In an effort to curb global warming, engineers at Purdue University have created the whitest paint to date. Coating buildings with this paint may one day cool them down enough to reduce the need for air conditioning, the researchers say.
In October, the team created an ultra-white paint that pushed the boundaries of white paint. Now, they’ve surpassed that. The new paint is not only whiter, but can also keep surfaces cooler than the formulation researchers previously demonstrated.
“If you used this paint to cover a roof area of about 1,000 square feet, we estimate that you could get 10 kilowatts of cooling power. It’s more powerful than the central air conditioners used by most homes, ”said Xiulin Ruan, a Purdue professor of mechanical engineering.
Researchers believe this white may be the closest equivalent to the blackest black, “Vantablack,” which absorbs up to 99.9% of visible light. The whitest new paint formulation reflects up to 98.1% of the sunlight – compared to 95.5% of the sunlight reflected by the researchers’ previous ultra-white paint – and sends infrared heat far away. ‘a surface at the same time.
Typical commercial white paint gets warmer than cooler. Paints on the market designed to reject heat reflect only 80% to 90% of sunlight and cannot make surfaces cooler than their surroundings.
The team’s research paper showing how paint works is published Thursday, April 15 on the cover of ACS Applied Materials & Interfaces.
What makes the whitest paint so white
Two characteristics give the paint its extreme whiteness. One is the very high concentration in the paint of a chemical compound called barium sulfate which is also used to make photo paper and cosmetics white.
“We looked at various commercial products, basically anything white,” said Xiangyu Li, a postdoctoral researcher at the Massachusetts Institute of Technology who worked on this project as a Purdue Ph.D. student in Ruan’s lab. “We’ve found that with barium sulfate, you can theoretically make things really, really reflective, which means they’re really, really white.”
The second feature is that the barium sulfate particles are all different sizes in the paint. The amount of light scattered by each particle depends on its size, so a wider range of particle sizes allows the paint to diffuse more of the light spectrum from the sun.
“A high concentration of particles that are also different sizes gives the paint the widest spectral scattering, which contributes to the highest reflectance,” said Joseph Peoples, Ph.D. Purdue. mechanical engineering student.
There is a bit of room to make the paint whiter, but not much without compromising the paint.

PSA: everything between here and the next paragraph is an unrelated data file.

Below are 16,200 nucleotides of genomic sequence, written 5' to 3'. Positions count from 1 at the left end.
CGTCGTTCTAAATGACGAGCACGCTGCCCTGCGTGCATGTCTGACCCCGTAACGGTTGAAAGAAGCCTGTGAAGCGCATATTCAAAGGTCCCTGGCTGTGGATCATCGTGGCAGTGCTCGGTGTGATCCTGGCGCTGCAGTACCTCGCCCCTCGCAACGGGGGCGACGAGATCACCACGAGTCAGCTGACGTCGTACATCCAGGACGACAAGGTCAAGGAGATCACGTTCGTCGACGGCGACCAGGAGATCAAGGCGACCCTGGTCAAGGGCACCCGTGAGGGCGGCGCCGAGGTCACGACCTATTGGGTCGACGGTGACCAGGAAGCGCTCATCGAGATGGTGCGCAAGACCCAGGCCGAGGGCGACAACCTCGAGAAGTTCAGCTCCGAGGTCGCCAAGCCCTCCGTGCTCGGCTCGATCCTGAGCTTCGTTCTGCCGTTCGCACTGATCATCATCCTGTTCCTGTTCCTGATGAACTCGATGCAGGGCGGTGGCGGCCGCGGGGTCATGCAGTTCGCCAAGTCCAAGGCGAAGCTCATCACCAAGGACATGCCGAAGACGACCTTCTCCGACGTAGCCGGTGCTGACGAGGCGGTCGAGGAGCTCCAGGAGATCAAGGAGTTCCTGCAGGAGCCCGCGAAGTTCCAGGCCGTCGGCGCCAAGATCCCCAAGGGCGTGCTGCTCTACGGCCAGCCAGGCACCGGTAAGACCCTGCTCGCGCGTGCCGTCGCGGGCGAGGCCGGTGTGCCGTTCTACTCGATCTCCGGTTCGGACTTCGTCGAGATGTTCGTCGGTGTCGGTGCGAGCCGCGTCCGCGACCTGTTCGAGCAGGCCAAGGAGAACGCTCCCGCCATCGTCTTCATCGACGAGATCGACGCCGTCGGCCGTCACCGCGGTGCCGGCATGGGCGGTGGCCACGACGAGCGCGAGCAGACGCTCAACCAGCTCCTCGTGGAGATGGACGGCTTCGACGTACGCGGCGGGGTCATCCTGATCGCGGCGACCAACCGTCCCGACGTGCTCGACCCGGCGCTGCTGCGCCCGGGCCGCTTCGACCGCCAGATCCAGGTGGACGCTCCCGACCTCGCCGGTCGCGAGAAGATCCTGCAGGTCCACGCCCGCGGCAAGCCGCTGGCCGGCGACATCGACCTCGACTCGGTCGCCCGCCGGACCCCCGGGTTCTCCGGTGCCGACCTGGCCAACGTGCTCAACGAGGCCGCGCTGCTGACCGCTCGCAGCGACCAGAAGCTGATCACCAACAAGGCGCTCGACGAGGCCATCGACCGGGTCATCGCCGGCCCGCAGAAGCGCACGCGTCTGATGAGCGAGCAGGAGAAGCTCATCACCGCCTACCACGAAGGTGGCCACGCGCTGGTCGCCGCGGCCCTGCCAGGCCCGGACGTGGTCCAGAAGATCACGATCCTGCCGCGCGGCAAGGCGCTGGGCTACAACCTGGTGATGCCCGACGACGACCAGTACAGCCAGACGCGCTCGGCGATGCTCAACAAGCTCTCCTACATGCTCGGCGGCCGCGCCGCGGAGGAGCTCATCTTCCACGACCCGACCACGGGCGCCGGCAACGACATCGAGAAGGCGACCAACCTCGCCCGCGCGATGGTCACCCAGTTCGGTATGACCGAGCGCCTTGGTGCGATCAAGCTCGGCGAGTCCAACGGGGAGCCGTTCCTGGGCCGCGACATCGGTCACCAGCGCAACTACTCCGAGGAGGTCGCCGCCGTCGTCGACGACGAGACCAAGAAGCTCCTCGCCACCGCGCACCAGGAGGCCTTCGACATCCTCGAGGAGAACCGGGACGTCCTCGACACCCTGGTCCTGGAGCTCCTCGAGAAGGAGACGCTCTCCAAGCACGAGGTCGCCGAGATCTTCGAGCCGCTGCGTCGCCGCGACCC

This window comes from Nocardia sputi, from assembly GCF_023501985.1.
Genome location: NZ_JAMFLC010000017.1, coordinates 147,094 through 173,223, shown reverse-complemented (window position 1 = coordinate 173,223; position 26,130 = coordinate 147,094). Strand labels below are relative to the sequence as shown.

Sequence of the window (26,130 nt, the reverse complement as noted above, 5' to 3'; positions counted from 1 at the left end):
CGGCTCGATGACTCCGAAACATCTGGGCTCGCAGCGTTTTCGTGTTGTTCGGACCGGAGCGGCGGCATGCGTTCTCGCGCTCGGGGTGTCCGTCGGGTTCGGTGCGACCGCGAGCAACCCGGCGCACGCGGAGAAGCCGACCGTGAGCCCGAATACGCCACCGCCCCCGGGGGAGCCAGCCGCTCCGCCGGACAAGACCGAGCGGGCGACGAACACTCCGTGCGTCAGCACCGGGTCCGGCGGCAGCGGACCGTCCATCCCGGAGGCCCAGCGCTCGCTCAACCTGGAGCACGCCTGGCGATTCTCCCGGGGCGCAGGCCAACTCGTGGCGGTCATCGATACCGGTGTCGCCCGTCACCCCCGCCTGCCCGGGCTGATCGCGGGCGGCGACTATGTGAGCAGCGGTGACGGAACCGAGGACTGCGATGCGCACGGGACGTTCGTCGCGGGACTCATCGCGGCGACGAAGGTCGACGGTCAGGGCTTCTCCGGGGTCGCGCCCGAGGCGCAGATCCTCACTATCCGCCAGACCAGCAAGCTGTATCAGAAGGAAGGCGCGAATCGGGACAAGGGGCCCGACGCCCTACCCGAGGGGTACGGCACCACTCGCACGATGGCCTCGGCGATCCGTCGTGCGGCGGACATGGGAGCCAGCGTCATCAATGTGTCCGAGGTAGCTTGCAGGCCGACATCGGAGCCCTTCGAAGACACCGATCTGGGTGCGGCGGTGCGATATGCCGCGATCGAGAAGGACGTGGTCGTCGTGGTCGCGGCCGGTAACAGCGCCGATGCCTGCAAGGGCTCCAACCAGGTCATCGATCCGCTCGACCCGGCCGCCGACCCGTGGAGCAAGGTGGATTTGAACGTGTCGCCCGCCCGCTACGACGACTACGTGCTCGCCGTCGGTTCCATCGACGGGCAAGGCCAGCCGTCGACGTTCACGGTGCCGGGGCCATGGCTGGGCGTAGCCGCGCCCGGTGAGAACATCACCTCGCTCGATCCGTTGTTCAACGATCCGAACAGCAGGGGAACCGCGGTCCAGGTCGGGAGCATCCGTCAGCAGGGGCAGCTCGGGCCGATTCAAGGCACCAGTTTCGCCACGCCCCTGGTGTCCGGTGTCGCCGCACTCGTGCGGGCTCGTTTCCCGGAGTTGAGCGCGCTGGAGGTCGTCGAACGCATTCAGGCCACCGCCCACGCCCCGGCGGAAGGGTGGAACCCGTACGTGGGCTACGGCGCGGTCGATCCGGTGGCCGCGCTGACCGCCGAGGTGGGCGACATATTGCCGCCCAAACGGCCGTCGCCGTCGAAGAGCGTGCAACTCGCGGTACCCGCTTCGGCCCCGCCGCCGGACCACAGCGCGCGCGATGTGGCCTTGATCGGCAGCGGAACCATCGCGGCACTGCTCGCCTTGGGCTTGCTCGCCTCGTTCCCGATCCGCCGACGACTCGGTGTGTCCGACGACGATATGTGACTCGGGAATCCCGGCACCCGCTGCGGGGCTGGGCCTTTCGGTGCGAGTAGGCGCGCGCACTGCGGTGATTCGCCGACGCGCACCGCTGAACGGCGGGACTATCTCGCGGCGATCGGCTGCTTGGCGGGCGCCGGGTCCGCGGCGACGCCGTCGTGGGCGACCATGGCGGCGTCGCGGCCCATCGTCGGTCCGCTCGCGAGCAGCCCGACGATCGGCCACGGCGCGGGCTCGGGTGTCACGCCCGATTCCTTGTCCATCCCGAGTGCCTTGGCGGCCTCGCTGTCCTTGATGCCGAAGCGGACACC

“Although a higher particle concentration is better to make something white, you can’t increase the concentration too much. The higher the concentration, the easier it is for the paint to break or peel off,” Li said.
How the whitest paint is also the coolest
The whiteness of the paint also means that the paint is the freshest on record. Using high-precision temperature reading equipment called thermocouples, researchers demonstrated outdoors that paint can keep surfaces 19 degrees Fahrenheit cooler than their ambient environment at night. It can also cool surfaces to 8 degrees Fahrenheit under their surroundings under strong sunlight during midday hours.
The paint’s solar reflectance is so effective that it even worked in the dead of winter. When tested outdoors with an ambient temperature of 43 degrees Fahrenheit, the paint still managed to lower the temperature of the sample by 18 degrees Fahrenheit.
This white paint is the result of six years of research building on attempts dating back to the 1970s to develop radiative cooling paint as a possible alternative to traditional air conditioners.
Ruan’s lab had looked at over 100 different materials, narrowed them down to 10, and tested about 50 different formulations for each material. Their previous whitest paint was a formulation of calcium carbonate, an earth-abundant compound commonly found in rocks and seashells.
The researchers showed in their study that, like commercial paint, their barium sulfate-based paint can potentially withstand outdoor conditions. The technique used by researchers to create the paint is also compatible with the commercial paint manufacturing process.
Patent applications for this paint formulation have been filed with the Technology Commercialization Office of the Purdue Research Foundation. This research was supported by the Cooling Technologies Research Center at Purdue University and the Air Force Office of Scientific Research through the University of Research Instrumentation Program. la Défense (grant n ° 427 FA9550-17-1-0368). The research was conducted at Purdue’s FLEX Lab and Ray W. Herrick Laboratories and the Birck Nanotechnology Center at Purdue Discovery Park.
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Material provided by Purdue University. Original written by Kayla Wiles. Note: Content can be changed for style and length.